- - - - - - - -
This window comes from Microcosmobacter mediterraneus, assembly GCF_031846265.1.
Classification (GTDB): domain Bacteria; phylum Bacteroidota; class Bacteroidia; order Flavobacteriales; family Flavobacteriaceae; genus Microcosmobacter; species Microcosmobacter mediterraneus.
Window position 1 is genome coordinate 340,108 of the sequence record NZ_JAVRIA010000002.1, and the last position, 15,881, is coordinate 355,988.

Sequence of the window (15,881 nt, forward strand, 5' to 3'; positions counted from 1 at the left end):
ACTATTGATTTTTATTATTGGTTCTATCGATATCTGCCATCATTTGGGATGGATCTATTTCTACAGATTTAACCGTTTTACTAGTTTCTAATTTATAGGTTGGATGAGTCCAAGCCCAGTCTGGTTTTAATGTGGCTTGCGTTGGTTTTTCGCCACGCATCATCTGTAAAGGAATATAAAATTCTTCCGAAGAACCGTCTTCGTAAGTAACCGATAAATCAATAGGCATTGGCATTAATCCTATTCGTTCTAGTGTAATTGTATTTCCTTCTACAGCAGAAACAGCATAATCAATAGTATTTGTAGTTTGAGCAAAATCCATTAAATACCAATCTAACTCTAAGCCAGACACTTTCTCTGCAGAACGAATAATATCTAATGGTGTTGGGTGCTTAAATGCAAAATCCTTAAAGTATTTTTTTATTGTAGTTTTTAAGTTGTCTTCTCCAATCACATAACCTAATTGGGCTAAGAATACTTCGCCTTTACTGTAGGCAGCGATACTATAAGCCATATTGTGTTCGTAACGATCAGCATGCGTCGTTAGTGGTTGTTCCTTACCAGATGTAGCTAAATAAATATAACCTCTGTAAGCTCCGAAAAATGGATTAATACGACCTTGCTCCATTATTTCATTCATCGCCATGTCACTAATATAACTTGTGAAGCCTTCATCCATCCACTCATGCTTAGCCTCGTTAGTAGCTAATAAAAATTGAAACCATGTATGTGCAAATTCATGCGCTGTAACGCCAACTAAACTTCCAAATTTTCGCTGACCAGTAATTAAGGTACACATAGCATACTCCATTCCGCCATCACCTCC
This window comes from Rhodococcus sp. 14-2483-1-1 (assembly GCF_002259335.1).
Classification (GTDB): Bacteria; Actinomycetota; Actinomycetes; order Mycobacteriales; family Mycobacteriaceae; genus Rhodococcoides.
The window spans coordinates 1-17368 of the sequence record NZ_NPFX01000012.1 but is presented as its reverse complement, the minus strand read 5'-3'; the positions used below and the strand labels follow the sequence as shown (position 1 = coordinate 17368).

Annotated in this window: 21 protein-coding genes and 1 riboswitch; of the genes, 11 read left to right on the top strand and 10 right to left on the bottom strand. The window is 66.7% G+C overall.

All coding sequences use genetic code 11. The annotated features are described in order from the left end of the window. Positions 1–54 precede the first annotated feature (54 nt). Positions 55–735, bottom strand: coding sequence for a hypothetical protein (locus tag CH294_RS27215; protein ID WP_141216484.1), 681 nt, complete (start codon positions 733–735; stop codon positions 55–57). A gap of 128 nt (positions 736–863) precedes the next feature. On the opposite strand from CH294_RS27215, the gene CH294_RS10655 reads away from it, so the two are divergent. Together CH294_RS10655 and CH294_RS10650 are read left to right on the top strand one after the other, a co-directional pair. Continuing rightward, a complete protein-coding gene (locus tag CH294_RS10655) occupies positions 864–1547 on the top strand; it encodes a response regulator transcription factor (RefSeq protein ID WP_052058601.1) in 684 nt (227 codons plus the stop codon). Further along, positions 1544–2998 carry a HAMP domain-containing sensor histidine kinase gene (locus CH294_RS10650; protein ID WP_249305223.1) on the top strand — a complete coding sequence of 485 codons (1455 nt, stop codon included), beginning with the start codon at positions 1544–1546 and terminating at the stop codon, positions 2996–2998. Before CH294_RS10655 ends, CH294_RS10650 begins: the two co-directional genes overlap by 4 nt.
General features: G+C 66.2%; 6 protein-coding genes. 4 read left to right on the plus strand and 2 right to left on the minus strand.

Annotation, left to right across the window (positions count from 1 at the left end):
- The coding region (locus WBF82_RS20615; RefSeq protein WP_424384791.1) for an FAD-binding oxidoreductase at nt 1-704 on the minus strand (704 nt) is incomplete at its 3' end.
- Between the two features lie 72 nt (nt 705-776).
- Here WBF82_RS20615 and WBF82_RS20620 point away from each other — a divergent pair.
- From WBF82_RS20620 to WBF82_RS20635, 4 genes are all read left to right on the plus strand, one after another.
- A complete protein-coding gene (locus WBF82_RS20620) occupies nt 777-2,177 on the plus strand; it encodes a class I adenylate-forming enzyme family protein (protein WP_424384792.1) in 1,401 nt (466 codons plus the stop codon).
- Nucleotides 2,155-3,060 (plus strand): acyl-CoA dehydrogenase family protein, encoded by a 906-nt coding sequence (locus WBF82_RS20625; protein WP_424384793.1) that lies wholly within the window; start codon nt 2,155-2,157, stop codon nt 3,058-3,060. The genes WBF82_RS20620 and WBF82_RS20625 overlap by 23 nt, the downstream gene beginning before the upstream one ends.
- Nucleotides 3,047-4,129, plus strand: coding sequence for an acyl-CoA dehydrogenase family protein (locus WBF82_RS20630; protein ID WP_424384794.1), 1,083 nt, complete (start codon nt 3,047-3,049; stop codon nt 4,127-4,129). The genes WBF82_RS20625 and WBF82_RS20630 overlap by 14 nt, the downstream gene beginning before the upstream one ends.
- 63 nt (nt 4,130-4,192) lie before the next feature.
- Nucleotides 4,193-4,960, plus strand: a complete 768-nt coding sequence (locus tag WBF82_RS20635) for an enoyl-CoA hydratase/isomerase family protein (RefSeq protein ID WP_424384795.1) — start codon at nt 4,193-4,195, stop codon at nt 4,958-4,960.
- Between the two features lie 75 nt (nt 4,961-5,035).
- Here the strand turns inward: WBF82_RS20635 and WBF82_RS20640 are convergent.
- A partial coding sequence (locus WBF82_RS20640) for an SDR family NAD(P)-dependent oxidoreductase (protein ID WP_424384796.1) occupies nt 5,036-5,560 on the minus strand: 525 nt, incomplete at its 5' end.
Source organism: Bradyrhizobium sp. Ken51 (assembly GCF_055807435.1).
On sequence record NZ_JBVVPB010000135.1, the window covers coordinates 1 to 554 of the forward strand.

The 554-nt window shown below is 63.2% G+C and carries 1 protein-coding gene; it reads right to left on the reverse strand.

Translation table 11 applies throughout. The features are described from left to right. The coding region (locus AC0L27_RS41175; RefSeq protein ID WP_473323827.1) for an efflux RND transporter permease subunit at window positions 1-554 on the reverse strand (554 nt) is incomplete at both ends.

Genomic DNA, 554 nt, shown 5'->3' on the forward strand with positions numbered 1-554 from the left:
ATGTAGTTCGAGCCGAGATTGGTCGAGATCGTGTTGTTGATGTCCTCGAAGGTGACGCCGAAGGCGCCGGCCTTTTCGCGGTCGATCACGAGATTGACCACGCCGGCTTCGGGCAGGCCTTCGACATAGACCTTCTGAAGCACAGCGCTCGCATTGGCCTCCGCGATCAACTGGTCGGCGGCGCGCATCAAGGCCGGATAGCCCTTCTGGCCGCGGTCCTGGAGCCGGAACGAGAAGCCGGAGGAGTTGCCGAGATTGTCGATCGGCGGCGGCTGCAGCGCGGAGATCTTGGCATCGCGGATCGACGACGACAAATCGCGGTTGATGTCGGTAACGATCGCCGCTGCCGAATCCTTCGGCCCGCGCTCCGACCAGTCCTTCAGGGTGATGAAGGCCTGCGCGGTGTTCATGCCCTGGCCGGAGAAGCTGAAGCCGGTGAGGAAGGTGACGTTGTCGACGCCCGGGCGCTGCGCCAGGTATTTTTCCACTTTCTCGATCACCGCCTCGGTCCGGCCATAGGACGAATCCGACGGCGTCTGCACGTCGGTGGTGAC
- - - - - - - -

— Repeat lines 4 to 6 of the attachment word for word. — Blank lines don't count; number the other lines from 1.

Sequence of the window (15,881 nt, forward strand, 5' to 3'; positions counted from 1 at the left end):
ACTATTGATTTTTATTATTGGTTCTATCGATATCTGCCATCATTTGGGATGGATCTATTTCTACAGATTTAACCGTTTTACTAGTTTCTAATTTATAGGTTGGATGAGTCCAAGCCCAGTCTGGTTTTAATGTGGCTTGCGTTGGTTTTTCGCCACGCATCATCTGTAAAGGAATATAAAATTCTTCCGAAGAACCGTCTTCGTAAGTAACCGATAAATCAATAGGCATTGGCATTAATCCTATTCGTTCTAGTGTAATTGTATTTCCTTCTACAGCAGAAACAGCATAATCAATAGTATTTGTAGTTTGAGCAAAATCCATTAAATACCAATCTAACTCTAAGCCAGACACTTTCTCTGCAGAACGAATAATATCTAATGGTGTTGGGTGCTTAAATGCAAAATCCTTAAAGTATTTTTTTATTGTAGTTTTTAAGTTGTCTTCTCCAATCACATAACCTAATTGGGCTAAGAATACTTCGCCTTTACTGTAGGCAGCGATACTATAAGCCATATTGTGTTCGTAACGATCAGCATGCGTCGTTAGTGGTTGTTCCTTACCAGATGTAGCTAAATAAATATAACCTCTGTAAGCTCCGAAAAATGGATTAATACGACCTTGCTCCATTATTTCATTCATCGCCATGTCACTAATATAACTTGTGAAGCCTTCATCCATCCACTCATGCTTAGCCTCGTTAGTAGCTAATAAAAATTGAAACCATGTATGTGCAAATTCATGCGCTGTAACGCCAACTAAACTTCCAAATTTTCGCTGACCAGTAATTAAGGTACACATAGCATACTCCATTCCGCCATCACCTCC
This window comes from Rhodococcus sp. 14-2483-1-1 (assembly GCF_002259335.1).